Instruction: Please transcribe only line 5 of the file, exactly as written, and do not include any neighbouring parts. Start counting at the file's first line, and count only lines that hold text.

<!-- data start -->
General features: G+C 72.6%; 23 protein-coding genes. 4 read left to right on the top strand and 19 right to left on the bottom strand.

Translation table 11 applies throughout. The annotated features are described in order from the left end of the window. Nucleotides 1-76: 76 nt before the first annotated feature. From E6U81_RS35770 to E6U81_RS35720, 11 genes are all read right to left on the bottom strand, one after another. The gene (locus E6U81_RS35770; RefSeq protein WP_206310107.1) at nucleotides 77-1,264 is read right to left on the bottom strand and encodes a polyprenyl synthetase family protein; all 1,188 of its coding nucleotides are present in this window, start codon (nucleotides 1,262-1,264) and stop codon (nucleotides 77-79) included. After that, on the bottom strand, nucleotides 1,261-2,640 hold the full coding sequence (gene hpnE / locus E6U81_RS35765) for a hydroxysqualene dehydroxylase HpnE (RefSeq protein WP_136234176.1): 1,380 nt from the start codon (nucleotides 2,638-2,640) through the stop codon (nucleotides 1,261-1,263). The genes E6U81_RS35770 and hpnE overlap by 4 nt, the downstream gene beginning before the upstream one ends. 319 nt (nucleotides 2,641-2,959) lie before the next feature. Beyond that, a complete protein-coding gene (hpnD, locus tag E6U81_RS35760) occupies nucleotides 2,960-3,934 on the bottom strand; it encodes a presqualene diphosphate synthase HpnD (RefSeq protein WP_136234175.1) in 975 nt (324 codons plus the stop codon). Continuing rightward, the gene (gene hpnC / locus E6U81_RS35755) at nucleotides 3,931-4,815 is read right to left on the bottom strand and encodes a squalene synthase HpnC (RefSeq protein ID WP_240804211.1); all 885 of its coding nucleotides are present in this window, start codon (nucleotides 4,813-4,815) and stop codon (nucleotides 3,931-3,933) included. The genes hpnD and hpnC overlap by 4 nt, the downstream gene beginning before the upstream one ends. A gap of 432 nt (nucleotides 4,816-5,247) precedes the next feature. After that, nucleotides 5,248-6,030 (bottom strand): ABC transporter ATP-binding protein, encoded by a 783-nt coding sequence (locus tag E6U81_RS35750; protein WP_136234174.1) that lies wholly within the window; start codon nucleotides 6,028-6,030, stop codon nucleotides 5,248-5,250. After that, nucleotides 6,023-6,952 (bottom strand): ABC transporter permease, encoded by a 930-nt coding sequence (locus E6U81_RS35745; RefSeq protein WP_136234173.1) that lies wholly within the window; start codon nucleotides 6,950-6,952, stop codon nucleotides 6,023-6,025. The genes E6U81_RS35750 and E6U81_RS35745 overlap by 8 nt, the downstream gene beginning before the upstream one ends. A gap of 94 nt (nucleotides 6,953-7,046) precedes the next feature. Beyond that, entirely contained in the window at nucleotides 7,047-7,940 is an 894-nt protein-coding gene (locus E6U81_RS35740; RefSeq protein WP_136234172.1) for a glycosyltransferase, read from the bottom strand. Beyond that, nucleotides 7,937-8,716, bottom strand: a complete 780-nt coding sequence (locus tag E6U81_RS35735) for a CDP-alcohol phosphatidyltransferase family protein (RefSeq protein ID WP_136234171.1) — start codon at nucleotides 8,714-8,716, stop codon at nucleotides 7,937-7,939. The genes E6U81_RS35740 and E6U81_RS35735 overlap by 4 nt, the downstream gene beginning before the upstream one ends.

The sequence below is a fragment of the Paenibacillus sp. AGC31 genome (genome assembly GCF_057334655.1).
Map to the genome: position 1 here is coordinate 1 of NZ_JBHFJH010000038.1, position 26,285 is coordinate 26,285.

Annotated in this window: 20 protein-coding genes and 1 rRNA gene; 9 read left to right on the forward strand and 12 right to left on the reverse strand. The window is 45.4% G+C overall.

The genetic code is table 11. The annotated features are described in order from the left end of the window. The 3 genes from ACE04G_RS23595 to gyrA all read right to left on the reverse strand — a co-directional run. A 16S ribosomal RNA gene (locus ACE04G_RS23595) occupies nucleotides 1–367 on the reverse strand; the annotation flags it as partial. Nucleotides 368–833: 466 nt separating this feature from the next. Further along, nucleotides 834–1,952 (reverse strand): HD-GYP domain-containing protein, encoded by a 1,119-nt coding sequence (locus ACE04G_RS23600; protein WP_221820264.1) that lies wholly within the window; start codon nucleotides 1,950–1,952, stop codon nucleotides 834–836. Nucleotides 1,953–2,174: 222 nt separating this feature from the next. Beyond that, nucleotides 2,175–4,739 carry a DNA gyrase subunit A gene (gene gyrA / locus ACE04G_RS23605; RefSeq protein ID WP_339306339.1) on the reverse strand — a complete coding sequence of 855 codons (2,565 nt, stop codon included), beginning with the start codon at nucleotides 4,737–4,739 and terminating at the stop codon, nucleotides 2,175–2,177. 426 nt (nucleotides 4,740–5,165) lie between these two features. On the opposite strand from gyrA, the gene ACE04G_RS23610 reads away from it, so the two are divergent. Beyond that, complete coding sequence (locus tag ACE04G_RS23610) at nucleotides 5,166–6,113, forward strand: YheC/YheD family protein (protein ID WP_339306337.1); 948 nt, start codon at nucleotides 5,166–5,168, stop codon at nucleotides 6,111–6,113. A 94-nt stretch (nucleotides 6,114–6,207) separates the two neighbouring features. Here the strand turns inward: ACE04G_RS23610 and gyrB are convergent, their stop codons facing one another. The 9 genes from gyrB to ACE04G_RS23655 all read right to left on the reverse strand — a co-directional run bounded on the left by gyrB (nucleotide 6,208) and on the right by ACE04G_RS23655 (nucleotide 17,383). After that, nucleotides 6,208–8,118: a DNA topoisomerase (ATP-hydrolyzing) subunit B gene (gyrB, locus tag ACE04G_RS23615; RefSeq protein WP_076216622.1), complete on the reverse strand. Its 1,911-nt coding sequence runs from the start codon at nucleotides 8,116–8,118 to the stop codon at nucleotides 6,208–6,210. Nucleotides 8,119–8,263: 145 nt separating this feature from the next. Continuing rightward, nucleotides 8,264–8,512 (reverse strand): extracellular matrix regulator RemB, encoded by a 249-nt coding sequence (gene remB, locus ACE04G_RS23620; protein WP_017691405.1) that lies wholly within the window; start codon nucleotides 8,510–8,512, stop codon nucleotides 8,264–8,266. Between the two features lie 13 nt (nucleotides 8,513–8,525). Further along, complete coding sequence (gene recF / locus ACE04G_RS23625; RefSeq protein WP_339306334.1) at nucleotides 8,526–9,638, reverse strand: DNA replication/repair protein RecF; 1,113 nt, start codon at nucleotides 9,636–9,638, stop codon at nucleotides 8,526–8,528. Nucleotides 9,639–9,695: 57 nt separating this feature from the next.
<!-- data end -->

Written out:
Annotated in this window: 20 protein-coding genes and 1 rRNA gene; 9 read left to right on the forward strand and 12 right to left on the reverse strand. The window is 45.4% G+C overall.